Nasa’s Curiosity rover detects large amounts of methane on Mars which could be a sign of life

LARGE amounts of methane have been detected on Mars.

And the gas, produced in worrying volumes by cows breaking wind on Earth, could indicate life.

Could Martians be abducting earthling cows and that's how methane got to the Red Planet?
Vast amounts of methane, produced on earth by cows breaking wind, has been detected on Mars
Getty – Contributor

Nasa’s Curiosity rover, which made the discovery, cannot determine the exact source of the emissions on the Red Planet.

But the craft has logged spikes in methane levels — with scientists noting how they seem to rise and fall seasonally.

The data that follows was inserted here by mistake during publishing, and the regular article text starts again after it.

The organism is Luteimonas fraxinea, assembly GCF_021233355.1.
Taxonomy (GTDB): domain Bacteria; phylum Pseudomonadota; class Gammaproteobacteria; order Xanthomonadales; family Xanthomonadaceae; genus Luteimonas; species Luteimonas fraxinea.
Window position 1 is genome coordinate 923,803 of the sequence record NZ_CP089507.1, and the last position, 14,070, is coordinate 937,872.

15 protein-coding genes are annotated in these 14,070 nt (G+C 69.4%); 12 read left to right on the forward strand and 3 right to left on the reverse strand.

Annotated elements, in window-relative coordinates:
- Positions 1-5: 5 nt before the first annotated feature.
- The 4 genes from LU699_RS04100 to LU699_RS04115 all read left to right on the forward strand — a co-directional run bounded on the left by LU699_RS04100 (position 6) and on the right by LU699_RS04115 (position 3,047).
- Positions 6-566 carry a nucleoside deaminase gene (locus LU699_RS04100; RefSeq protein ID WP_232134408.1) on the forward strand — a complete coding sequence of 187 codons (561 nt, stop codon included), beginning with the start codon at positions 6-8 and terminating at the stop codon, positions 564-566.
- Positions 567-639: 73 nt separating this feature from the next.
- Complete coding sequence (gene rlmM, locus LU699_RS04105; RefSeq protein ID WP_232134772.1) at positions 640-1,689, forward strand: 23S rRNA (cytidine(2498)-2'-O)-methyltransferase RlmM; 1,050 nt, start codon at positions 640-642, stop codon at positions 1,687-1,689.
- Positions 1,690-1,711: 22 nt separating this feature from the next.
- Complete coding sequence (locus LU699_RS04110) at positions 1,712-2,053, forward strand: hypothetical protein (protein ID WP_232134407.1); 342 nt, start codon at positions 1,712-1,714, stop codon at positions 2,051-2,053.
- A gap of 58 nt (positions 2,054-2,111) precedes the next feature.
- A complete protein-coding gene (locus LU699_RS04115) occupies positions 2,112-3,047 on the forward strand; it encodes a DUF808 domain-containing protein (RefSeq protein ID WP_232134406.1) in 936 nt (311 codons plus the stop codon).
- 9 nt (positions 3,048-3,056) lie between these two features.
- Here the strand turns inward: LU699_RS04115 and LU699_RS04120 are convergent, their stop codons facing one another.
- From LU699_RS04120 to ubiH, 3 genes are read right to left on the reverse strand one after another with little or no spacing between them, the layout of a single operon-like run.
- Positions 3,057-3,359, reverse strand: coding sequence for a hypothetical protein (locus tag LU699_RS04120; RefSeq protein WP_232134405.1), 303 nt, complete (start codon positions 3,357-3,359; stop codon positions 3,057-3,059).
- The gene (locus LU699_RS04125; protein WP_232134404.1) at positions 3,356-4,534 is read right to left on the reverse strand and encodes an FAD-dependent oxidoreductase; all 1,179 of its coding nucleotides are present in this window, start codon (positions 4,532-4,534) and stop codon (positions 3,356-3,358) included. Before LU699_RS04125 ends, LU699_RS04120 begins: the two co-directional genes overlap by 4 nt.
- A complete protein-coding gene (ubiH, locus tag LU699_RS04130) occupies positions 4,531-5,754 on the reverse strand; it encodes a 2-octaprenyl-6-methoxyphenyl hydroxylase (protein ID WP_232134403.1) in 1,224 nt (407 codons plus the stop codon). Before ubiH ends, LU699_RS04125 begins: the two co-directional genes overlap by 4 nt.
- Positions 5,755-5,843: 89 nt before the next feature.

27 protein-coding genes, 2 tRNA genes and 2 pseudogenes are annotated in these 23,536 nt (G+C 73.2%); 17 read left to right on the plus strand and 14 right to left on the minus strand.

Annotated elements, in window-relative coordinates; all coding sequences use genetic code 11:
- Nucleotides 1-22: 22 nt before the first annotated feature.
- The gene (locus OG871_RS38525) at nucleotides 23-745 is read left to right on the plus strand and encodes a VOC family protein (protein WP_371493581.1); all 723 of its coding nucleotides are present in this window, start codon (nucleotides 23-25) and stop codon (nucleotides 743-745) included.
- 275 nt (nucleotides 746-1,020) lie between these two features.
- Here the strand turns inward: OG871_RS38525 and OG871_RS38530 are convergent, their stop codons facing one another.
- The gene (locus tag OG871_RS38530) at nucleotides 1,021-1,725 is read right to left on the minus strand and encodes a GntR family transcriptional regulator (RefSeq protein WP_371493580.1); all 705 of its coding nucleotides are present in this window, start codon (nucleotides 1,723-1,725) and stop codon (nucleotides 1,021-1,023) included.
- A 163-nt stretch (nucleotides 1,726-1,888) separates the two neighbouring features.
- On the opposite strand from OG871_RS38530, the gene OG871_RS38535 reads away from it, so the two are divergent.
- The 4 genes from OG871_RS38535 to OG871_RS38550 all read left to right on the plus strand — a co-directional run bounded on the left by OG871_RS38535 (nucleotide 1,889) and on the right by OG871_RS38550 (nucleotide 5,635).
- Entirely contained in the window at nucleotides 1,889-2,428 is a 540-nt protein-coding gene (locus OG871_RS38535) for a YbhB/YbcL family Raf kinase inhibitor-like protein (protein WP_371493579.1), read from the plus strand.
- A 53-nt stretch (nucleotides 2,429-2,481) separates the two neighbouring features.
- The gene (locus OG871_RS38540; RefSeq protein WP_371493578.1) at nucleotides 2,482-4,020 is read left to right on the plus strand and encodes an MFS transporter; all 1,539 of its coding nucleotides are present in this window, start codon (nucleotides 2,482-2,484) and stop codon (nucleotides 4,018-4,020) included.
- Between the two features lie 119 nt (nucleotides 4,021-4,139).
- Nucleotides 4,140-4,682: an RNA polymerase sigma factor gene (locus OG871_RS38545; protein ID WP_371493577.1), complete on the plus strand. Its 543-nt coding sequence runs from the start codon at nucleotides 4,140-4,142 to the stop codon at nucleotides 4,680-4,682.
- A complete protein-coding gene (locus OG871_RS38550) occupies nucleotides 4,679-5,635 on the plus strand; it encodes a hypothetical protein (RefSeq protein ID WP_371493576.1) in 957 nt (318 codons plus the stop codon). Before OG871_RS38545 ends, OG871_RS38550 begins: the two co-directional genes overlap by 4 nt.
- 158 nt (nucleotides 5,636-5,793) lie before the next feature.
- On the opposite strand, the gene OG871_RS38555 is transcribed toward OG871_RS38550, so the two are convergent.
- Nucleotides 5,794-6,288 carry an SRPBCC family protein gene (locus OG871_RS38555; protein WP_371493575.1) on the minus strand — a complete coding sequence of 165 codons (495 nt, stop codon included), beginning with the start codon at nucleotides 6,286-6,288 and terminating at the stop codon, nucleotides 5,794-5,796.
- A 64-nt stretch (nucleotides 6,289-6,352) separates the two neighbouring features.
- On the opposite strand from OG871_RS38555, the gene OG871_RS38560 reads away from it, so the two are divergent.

Because the gas is destroyed by solar radiation within several hundred years of entering the atmosphere, the current methane located could well have been released quite recently.

Some 21 parts per billion units by volume was measured in the Gale Crater — the highest concentration recorded since the landing in August 2012.

The amount is still small compared to Earth, where it is 1,800 parts per billion units.

Paul Mahaffy, from the American space agency, did admit: “We have no way of telling if the methane source is biology or geology, or ancient or modern.” The gas is abundant on Jupiter, Saturn, Uranus and Neptune, where it is the product of chemical processing. The find on Mars could be very different.

Ironically, though the research could help determine if there is life out there in space, experts here are worried about pollution by the vast quantities of the gas “farted” or belched out by the world’s 1.5billion cows.


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